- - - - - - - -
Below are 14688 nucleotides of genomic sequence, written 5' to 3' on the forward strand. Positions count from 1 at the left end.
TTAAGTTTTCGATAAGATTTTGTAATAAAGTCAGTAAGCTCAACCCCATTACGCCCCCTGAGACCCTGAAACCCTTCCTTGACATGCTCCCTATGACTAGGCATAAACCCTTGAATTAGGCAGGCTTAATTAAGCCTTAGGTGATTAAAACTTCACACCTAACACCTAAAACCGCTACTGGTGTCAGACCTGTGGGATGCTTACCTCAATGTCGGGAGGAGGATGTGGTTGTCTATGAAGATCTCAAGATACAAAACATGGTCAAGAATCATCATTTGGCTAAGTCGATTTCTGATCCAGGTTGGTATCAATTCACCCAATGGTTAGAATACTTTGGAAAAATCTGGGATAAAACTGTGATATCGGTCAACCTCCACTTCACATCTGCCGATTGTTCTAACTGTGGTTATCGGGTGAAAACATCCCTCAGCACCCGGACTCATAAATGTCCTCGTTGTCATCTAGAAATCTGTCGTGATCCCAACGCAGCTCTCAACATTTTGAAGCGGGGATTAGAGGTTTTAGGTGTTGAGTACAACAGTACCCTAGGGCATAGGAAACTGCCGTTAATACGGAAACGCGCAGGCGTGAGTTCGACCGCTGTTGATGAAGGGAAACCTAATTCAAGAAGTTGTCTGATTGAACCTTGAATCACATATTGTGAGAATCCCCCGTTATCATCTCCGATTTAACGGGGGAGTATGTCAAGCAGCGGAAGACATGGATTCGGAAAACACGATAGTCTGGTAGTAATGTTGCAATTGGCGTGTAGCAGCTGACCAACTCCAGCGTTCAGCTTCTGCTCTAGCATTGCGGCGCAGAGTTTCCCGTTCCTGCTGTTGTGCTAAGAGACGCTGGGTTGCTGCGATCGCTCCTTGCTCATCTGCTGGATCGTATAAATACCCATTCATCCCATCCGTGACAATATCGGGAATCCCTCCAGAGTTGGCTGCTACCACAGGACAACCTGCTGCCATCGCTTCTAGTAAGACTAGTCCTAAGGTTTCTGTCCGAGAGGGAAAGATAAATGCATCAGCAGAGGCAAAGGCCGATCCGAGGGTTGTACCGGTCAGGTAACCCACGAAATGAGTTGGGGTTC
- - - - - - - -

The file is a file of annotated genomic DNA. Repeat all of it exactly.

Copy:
Below are 14688 nucleotides of genomic sequence, written 5' to 3' on the forward strand. Positions count from 1 at the left end.
TTAAGTTTTCGATAAGATTTTGTAATAAAGTCAGTAAGCTCAACCCCATTACGCCCCCTGAGACCCTGAAACCCTTCCTTGACATGCTCCCTATGACTAGGCATAAACCCTTGAATTAGGCAGGCTTAATTAAGCCTTAGGTGATTAAAACTTCACACCTAACACCTAAAACCGCTACTGGTGTCAGACCTGTGGGATGCTTACCTCAATGTCGGGAGGAGGATGTGGTTGTCTATGAAGATCTCAAGATACAAAACATGGTCAAGAATCATCATTTGGCTAAGTCGATTTCTGATCCAGGTTGGTATCAATTCACCCAATGGTTAGAATACTTTGGAAAAATCTGGGATAAAACTGTGATATCGGTCAACCTCCACTTCACATCTGCCGATTGTTCTAACTGTGGTTATCGGGTGAAAACATCCCTCAGCACCCGGACTCATAAATGTCCTCGTTGTCATCTAGAAATCTGTCGTGATCCCAACGCAGCTCTCAACATTTTGAAGCGGGGATTAGAGGTTTTAGGTGTTGAGTACAACAGTACCCTAGGGCATAGGAAACTGCCGTTAATACGGAAACGCGCAGGCGTGAGTTCGACCGCTGTTGATGAAGGGAAACCTAATTCAAGAAGTTGTCTGATTGAACCTTGAATCACATATTGTGAGAATCCCCCGTTATCATCTCCGATTTAACGGGGGAGTATGTCAAGCAGCGGAAGACATGGATTCGGAAAACACGATAGTCTGGTAGTAATGTTGCAATTGGCGTGTAGCAGCTGACCAACTCCAGCGTTCAGCTTCTGCTCTAGCATTGCGGCGCAGAGTTTCCCGTTCCTGCTGTTGTGCTAAGAGACGCTGGGTTGCTGCGATCGCTCCTTGCTCATCTGCTGGATCGTATAAATACCCATTCATCCCATCCGTGACAATATCGGGAATCCCTCCAGAGTTGGCTGCTACCACAGGACAACCTGCTGCCATCGCTTCTAGTAAGACTAGTCCTAAGGTTTCTGTCCGAGAGGGAAAGATAAATGCATCAGCAGAGGCAAAGGCCGATCCGAGGGTTGTACCGGTCAGGTAACCCACGAAATGAGTTGGGGTTC